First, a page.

Tuesday 12th November 2019 12:00
Nature enthusiasts in London are being urged to sign up to a Thames Water-backed project to locate and record dragonflies in the capital.
The company is funding the London Wildlife Trust’s Dragonfly Detectives scheme, which asks residents to help create a map of where dragonflies and damselflies live in the city.
The insects, collectively known as odonata, thrive near clean water but little is known about their distribution across London. Many species can be found at Thames Water sites including Kempton Nature Reserve in Surrey.
Support for the scheme comes as volunteers at the reserve spotted a migrant species of the insect on the site.
The female willow emerald damselfly was seen near a pond on Thursday, October 10. It is the first time that breed of damselfly has been found at Kempton and the sighting was confirmed by the British Dragonfly Society.
The insect is about 4cm long with a metallic green body and pale wing spots. It can be found near ponds or other bodies of still water, often those with overhanging trees as it lays its eggs in the bark.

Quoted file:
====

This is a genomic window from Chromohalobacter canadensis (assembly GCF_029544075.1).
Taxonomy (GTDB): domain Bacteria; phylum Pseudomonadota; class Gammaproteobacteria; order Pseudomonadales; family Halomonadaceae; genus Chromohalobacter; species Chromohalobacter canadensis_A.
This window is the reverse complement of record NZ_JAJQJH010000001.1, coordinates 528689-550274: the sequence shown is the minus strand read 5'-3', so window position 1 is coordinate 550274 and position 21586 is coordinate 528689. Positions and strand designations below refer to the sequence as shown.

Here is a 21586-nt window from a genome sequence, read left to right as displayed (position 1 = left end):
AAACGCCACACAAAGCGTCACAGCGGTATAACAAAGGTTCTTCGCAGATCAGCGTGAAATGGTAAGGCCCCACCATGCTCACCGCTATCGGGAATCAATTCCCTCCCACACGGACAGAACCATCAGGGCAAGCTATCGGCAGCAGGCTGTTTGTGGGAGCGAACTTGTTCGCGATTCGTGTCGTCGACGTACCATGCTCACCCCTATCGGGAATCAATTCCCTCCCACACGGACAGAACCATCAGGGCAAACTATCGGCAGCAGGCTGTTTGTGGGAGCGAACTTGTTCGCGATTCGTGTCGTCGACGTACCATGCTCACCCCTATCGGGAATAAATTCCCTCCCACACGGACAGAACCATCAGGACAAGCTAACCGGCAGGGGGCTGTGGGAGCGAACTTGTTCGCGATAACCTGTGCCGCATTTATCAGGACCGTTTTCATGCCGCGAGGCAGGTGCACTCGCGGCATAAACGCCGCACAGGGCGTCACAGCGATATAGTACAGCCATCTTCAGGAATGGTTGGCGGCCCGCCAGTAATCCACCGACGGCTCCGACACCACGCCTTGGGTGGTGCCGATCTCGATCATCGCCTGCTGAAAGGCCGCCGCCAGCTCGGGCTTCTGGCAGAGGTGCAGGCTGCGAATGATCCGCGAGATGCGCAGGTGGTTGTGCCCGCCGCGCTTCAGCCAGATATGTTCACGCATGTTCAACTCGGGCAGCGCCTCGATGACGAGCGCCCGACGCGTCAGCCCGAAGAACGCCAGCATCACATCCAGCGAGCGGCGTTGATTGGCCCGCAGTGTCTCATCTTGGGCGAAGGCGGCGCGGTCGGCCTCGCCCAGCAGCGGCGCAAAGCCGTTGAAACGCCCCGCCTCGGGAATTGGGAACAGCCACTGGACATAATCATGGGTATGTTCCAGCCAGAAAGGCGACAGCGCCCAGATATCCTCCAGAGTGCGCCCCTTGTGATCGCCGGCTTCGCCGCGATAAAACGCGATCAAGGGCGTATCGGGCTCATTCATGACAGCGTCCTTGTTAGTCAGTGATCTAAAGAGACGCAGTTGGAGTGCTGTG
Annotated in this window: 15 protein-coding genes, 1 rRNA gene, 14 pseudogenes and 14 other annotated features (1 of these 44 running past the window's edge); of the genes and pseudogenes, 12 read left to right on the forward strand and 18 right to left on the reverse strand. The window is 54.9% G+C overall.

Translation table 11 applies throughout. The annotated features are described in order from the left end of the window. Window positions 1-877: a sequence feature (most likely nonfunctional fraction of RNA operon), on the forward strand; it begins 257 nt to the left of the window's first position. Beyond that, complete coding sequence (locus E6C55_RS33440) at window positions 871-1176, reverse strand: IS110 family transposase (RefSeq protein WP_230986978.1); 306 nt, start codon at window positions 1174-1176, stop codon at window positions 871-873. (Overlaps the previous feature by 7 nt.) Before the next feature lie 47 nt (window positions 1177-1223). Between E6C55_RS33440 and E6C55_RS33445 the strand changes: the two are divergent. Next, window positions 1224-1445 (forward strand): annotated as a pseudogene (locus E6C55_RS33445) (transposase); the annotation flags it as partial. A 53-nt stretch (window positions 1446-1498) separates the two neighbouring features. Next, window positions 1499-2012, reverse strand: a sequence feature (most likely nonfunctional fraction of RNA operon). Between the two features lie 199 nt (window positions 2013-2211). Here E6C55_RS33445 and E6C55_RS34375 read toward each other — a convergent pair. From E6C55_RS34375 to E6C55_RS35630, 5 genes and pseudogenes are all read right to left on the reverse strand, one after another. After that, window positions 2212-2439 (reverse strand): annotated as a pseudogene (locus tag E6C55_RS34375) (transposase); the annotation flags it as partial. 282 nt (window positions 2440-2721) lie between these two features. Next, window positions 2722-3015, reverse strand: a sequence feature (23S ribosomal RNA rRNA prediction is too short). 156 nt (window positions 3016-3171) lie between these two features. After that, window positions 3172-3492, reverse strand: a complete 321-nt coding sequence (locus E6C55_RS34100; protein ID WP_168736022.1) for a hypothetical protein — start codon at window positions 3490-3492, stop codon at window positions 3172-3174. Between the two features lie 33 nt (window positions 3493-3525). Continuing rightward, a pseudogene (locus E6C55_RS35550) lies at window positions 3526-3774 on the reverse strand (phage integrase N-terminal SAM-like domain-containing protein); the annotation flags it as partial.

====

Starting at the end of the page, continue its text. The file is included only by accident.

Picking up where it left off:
Reserve warden Jane Clarke said: “The willow emerald is a migrant damselfly that was first officially found in 2009 in the East of the country, but now has established itself in London and is spreading.
“It’s great to have our first confirmed sighting of the species at Kempton and I’d encourage nature lovers to keep their eyes out for more dragonflies and damselflies at all Thames Water sites open to the public.”
The Dragonfly Detectives programme is part of the trust’s Water for Wildlife project, which focuses on protecting and increasing the wildlife that lives in freshwater habitats in London.
Anyone who sees a dragonfly or damselfly in their garden, local park or nature reserve can sign up to the scheme and add it to the trust’s online database.
For more information visit www.wildlondon.org.uk/find-londons-dragonflies-and-damselflies
Thames Water has more than 100 sites open to the community, runs five nature reserves and two recreational fisheries as well as supporting a further 22 in partnership with environmental groups such as Wildlife Trusts.